Automatic voter registration is no panacea for low turnout

Mike Lee votes in Sacramento in the June 2014 primary, when only 18 percent of registered voters cast ballots.
Mike Lee votes in Sacramento in the June 2014 primary, when only 18 percent of registered voters cast ballots. Associated Press file

California voter turnout has reached record lows. Only 18 percent of 24 million eligible adults cast ballots in the June 2014 primary and only 31 percent last November. As a result, state lawmakers and good government groups are searching for new ways to increase participation in elections.

One proposal that is gaining traction – and was discussed at a recent Public Policy Institute of California event with Secretary of State Alex Padilla and other officials – is to import an automatic voter registration system from Oregon.

There’s no question that such a system would swell California’s voter rolls. But would it significantly increase turnout? That’s much less clear.

Here’s how automatic registration would work: The Department of Motor Vehicles would be required to provide the secretary of state with the records of each citizen who receives or renews a driver’s license, and the secretary of state would be required to provide these records to county elections officials. County officials would notify these citizens that in 21 days they will be registered to vote with no party preference, unless they declare a party affiliation or decline to be registered. Those who do not respond would be automatically registered as no party preference.

Currently, about 6.6 million eligible adults are not registered to vote, so automatic registration could increase state voter rolls from 17.7 million to 24.3 million.

But the potential impact on the two-party system may present a major stumbling block to its approval. If all of the eligible nonvoters were registered and did not choose a party affiliation, today’s partisan electorate (43 percent Democratic, 28 percent Republican, 5 percent other party and 24 percent no party preference) would give way. The largest share of registered voters would have no party preference – 44 percent, while the other shares would drop to 31 percent Democratic, 20 percent Republican and 4 percent other party.

However, the outcomes of elections might not change that much. Among eligible nonvoters in the March PPIC statewide survey, 39 percent said they are closer to the Democratic Party and 24 percent said they are closer to the Republican Party. Taking these party leanings into account, an electorate that includes all of the eligible nonvoters and currently registered voters would be remarkably similar to today’s voter rolls.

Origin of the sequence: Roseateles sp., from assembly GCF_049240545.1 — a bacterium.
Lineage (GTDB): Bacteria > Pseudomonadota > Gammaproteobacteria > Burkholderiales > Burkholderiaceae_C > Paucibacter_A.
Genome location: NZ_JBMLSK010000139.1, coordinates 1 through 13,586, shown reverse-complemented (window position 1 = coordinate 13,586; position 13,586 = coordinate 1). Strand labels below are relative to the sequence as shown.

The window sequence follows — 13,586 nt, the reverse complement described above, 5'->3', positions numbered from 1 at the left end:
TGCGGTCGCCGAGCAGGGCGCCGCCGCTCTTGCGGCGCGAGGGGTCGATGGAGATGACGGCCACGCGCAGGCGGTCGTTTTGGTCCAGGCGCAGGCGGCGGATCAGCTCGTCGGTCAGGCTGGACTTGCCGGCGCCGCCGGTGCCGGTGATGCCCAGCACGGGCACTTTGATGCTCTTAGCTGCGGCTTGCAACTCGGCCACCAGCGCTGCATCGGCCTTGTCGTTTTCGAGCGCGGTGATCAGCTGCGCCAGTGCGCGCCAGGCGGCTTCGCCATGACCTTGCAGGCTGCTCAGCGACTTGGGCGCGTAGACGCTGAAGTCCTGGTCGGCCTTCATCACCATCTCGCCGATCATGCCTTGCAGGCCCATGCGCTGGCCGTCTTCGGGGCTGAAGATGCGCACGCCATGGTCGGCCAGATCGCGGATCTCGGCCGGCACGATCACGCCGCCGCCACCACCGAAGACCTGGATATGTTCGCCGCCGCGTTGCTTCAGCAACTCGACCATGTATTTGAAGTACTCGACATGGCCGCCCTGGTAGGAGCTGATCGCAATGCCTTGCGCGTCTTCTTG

More important, would automatic voter registration cause a surge in voting?

The findings in our March survey are not encouraging. When asked why they were not registered to vote, only 16 percent of eligible nonvoters said they did not register because they were “too busy.”

Many others gave answers such as “It doesn’t matter,” “I’m not interested,” “I don’t want to,” “I have no confidence in government,” and “I don’t know the issues.” These responses indicate low levels of interest, trust in government and knowledge of the issues – problems that cannot be addressed simply by changing the registration process.

Unless eligible nonvoters become more interested and engaged, adding more of them to the voter rolls might even lead to new lows in the proportion of registered voters who cast ballots in California elections.

It’s clear that more will need to be done to make it easier for Californians to gather information and cast ballots. There are many good ideas, but most will cost money and involve risks for the political status quo. Is there a consensus on increasing voter participation – and do we have the political will to implement new strategies?

With voters facing many decisions in 2016, let’s hope that we can take steps to broaden public input about California’s future.

Mark Baldassare is president and CEO of the Public Policy Institute of California.